Like any business, crime is a wide-ranging company: A bit of kidnapping, a few unclean loans, a little prostitution.

Those responsible – those who make all the money – are never at the scene but prefer to hide behind legal deals while distancing themselves from the criminal activities. Organised crime on the high seas is no different.

From the largest ring calf ship to the smallest dew, usually, the ship’s owner is rarely on board. They prefer to hide their identities through bogus companies, or at least not risk being caught doing an illegal activity on the ship. It has been shown that the same vessels and owners engaged in illegal, unregulated and undocumented (IUU) fishing also smuggle drugs, trafficking in human beings and pollute the seas.

Sea Shepherd crew member and Navy soldiers train at OCEAN WARRIOR.

To bring down a criminal enterprise, you have to be able to fight any illegal activity whenever you find it. Al Capone was not ultimately arrested for murder, he ended up in jail for tax evasion. This idea is behind Tanzania’s Multi-Agency Task Team (MATT). MATT is made up of law enforcement officers from the fields of drug enforcement, immigration, customs and fisheries.

This law enforcement team has been working alongside five Navy soldiers and Sea Shepherd in Tanzania to implement the idea that a single patrol ship is carrying out the duties of the separate border, drug, maritime safety and fishing patrol vessels Can take over. The campaign has been very successful with over 20 arrests, millions of dollars in fines and the fixing of several vessels, as well as the complete closure of illegal industrial fishing in Tanzania’s Exclusive Economic Zone (EEZ).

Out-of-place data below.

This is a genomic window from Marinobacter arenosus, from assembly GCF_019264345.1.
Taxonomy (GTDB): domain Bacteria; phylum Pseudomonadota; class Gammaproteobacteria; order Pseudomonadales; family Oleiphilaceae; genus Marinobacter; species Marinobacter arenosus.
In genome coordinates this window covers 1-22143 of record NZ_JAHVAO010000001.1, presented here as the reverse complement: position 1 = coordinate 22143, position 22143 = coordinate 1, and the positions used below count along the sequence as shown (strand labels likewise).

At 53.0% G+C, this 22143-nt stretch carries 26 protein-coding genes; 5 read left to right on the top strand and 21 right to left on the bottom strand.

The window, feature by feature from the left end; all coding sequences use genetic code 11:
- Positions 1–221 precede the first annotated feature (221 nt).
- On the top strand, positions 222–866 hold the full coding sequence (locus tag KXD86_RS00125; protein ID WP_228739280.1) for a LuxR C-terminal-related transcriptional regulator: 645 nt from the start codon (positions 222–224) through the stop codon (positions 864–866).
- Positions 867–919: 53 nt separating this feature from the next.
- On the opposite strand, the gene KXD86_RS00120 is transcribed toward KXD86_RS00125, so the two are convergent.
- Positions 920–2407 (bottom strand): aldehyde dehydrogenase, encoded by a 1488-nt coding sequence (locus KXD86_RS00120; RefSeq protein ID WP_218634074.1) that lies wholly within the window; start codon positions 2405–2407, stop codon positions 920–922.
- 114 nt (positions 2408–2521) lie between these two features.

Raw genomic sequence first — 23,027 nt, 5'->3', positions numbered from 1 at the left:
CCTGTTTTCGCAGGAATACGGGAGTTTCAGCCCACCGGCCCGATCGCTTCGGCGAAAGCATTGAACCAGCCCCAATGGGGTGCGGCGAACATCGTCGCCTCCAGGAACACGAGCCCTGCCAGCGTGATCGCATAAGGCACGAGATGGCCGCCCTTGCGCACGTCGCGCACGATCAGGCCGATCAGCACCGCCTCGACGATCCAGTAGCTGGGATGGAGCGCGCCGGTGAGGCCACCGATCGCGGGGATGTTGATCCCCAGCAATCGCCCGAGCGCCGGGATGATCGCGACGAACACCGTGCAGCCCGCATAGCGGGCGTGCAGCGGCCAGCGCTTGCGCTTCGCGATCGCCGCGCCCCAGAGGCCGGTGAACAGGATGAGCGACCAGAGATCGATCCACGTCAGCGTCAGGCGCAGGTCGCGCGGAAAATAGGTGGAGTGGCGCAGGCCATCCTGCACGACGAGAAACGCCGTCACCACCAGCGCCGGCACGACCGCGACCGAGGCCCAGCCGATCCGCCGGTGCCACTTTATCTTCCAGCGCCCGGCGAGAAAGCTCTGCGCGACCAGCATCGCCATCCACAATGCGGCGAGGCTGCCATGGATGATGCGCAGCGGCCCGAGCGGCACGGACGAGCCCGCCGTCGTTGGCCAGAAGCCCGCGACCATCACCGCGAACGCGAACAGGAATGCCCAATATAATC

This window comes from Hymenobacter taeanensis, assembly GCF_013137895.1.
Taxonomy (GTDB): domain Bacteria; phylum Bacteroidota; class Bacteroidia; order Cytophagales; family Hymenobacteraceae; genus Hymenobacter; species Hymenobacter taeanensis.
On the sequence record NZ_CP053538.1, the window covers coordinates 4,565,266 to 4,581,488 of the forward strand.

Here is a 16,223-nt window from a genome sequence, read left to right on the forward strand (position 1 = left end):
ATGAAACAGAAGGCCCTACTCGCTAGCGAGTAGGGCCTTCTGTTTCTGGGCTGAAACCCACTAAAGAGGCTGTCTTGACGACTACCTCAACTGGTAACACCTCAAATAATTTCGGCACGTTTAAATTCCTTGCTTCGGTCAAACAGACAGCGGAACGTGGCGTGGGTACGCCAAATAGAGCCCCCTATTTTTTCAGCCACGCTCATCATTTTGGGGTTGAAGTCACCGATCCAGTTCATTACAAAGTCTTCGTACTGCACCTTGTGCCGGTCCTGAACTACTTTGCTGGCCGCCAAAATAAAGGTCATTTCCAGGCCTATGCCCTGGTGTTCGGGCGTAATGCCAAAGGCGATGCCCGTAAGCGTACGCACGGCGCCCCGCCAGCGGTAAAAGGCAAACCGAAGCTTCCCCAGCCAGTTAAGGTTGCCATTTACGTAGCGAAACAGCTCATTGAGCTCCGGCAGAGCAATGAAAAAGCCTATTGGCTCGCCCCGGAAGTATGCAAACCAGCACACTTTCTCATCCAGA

The ability to pin down ships for any crime has given OPERATION JODARI full operational flexibility. It is not immediately apparent what an overloaded ferry without safety equipment on board, which transports children far offshore, has to do with environmental crime. With MATT on board, we can free passengers from an extremely unsafe location, detain the captain and seize the ferry without having to establish a link to a fishing crime. If you have a task to write about this you can read how to write criminology essay.

It will then be noted that the boat, which is still operated as a ferry this week, is next week with mangrove wood, the week after with illegal fish, then loaded with ivory next month, etc. These boats carry everything that earns them money. It doesn’t matter if they put children at risk, destroy forests or bring heroin into the country, it just depends on whether they can earn from it. Fixing the ships and their illegal cargo hits the hidden owners where it hurts: In their bank accounts.

By bringing law enforcement to the seas off Tanzania, much of IUU fishing and smuggling of mangroves and seafood has been prevented. We may also have saved a few lives by getting passengers from overloaded and unsafe ferries. Our presence in the EEZ alone has resulted in an entire fleet of foreign industrial fishing vessels ceasing operations to avoid inspections and possible fixing. Every single boat we fix is one less boat in the smuggler fleet, and every captain and owner held accountably is one less player in this game that’s all about money.

For Sea Shepherd, this is a new way, and the crew and I are learning new things every day. It is also a new experience for Navy soldiers and law enforcement officers to work with a non-governmental organization (NGO). It was a particular pleasure to see all of us all – with such different backgrounds – come together as a team to fight crime in Tanzanian waters.

Without the global support of our donors and our supporters, as well as our partners Fish-i Africa and the United Republic of Tanzania, we would not be able to do this work. Be assured that all participants of OPERATION JODARI, MATT, the Special Forces and the Sea Shepherd crew, are doing everything they can to stop crimes and dismantle the criminal network that continues to enable IUU fishing.